The recent increase in interest rates has caused alarm for many fixed-income investors. Many have said it is the end of the 30-year fixed-income bull run. Since the onset of the last recession and the attendant slow growth following, the Federal Reserve has been extremely accommodative.
In May, when the Fed at last signaled the beginning of the end of the super low-rate environment with the announcement of a gradually tapering-off of its bond-buying program, there was generally a sense of panic for fixed-income and yield-orientedsuch as REITs. Has the income which had been the investors' guiding light for five years, suddenly become an oncoming train? Does this spell the death-knell for commercial real estate? I don’t think so.
First, rates are still very low by historical standards and do not appear in any immediate danger of wildly shooting upwards. The graph below shows that we still enjoy some of the lowest interest rates since the 1940s. Though rates have edged higher for commercial real estate debt, no one expected rates to remain at historical lows indefinitely. The current reaction to me seems to be mostly a short-term, knee-jerk reaction to the fact that record-low interest rates are behind us.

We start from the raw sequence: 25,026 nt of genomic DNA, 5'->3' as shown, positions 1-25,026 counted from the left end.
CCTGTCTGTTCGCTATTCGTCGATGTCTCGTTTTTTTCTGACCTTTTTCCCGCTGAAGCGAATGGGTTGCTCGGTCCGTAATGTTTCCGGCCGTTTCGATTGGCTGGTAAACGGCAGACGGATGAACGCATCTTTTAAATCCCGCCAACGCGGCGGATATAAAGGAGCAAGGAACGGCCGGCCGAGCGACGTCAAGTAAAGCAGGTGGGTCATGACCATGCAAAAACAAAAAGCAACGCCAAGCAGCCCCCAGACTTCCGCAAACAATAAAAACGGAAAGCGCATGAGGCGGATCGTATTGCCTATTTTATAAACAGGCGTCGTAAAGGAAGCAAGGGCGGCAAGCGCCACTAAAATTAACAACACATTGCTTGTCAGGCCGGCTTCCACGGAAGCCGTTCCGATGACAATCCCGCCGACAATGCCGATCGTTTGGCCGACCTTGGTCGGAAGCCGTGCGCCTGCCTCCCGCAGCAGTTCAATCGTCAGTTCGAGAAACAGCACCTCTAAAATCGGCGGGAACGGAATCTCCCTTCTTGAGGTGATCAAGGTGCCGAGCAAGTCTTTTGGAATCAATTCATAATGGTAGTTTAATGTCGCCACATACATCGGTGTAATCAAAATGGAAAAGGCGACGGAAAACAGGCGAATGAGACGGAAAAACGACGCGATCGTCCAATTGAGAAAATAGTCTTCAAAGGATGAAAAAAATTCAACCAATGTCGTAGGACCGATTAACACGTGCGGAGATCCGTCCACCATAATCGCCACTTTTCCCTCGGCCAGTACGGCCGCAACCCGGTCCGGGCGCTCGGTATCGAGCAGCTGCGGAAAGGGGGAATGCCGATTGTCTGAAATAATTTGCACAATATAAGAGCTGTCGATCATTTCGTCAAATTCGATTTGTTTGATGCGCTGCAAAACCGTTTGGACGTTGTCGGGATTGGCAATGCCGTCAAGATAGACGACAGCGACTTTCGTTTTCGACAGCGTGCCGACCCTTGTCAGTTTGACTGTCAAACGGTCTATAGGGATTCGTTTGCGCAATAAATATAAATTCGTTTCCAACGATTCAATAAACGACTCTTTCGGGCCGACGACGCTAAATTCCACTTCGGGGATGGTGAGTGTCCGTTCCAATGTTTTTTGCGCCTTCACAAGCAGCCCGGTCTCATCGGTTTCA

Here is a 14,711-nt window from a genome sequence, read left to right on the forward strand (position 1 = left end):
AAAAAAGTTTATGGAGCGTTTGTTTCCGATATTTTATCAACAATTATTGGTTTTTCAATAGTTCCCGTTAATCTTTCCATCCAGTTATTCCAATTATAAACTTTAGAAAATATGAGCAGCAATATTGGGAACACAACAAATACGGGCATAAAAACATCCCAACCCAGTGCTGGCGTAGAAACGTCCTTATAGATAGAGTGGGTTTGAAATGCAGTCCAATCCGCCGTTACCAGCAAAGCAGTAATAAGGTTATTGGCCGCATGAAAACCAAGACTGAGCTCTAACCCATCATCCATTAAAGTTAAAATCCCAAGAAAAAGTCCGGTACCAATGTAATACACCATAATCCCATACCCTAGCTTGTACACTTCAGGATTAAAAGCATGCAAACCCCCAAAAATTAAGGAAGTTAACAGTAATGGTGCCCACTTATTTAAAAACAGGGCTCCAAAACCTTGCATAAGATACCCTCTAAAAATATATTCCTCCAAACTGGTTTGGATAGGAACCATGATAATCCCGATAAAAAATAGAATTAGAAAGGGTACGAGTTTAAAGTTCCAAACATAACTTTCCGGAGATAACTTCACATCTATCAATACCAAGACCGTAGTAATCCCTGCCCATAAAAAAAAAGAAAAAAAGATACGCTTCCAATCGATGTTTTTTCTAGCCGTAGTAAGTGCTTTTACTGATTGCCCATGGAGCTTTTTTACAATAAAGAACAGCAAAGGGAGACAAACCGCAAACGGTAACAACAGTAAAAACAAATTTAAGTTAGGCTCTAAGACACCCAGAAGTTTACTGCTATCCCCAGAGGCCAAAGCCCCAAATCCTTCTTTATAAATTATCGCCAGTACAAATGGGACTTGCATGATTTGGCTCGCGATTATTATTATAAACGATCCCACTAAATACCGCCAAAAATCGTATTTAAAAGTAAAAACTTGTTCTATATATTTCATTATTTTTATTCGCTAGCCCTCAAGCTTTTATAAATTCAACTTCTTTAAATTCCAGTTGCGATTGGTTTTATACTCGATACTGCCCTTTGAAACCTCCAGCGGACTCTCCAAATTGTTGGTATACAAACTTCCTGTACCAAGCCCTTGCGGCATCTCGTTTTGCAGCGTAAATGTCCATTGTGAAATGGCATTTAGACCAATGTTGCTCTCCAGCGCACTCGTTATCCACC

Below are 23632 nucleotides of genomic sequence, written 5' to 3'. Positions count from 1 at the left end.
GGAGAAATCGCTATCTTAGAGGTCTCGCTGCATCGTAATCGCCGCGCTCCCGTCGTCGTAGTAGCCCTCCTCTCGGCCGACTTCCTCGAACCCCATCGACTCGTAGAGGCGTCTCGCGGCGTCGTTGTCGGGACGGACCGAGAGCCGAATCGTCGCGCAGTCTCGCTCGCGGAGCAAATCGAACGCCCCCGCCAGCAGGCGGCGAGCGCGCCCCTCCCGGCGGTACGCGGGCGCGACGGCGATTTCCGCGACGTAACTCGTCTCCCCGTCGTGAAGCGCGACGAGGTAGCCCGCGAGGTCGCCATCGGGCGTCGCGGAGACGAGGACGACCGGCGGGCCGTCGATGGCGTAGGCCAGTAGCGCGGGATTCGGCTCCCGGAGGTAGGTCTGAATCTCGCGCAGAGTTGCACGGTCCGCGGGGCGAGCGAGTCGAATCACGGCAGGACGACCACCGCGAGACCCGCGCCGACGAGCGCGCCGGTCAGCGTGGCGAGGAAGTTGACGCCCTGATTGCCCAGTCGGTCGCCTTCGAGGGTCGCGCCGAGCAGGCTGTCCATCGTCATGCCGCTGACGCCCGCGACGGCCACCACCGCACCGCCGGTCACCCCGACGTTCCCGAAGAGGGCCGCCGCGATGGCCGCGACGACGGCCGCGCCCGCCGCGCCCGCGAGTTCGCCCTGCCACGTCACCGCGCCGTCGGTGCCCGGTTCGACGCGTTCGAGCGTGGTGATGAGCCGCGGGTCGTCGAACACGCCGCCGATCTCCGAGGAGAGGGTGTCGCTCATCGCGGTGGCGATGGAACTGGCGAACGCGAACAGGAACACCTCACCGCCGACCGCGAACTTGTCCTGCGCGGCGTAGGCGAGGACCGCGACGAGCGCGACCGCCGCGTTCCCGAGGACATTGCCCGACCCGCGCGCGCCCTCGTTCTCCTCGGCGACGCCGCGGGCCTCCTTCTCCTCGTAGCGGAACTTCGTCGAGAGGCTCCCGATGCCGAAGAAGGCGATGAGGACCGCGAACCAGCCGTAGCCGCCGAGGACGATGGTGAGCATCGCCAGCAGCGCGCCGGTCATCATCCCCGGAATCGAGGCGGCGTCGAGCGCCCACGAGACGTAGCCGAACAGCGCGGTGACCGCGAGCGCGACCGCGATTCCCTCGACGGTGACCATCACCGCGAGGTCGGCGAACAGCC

Second, the relationship between real estate performance and interest rates may be less obvious than conventional wisdom would suggest. Historically, periods of rising interest rates have been associated with stronger returns: From 1979 to 2012, total returns to the NCREIF Property Index averaged 9.3 percent annually, compared with 12.7 percent annually during periods of rising interest rates.
How could this be? The reason is that interest rates do not rise in a vacuum. They typically increase because the economy is improving, which can benefit commercial real estate in several ways: More job creation and consumer spending bolster occupational demand for commercial space and may allow building owners to increase rents (even if in-place leases do not allow rents to adjust immediately, expected future increases are priced into current values).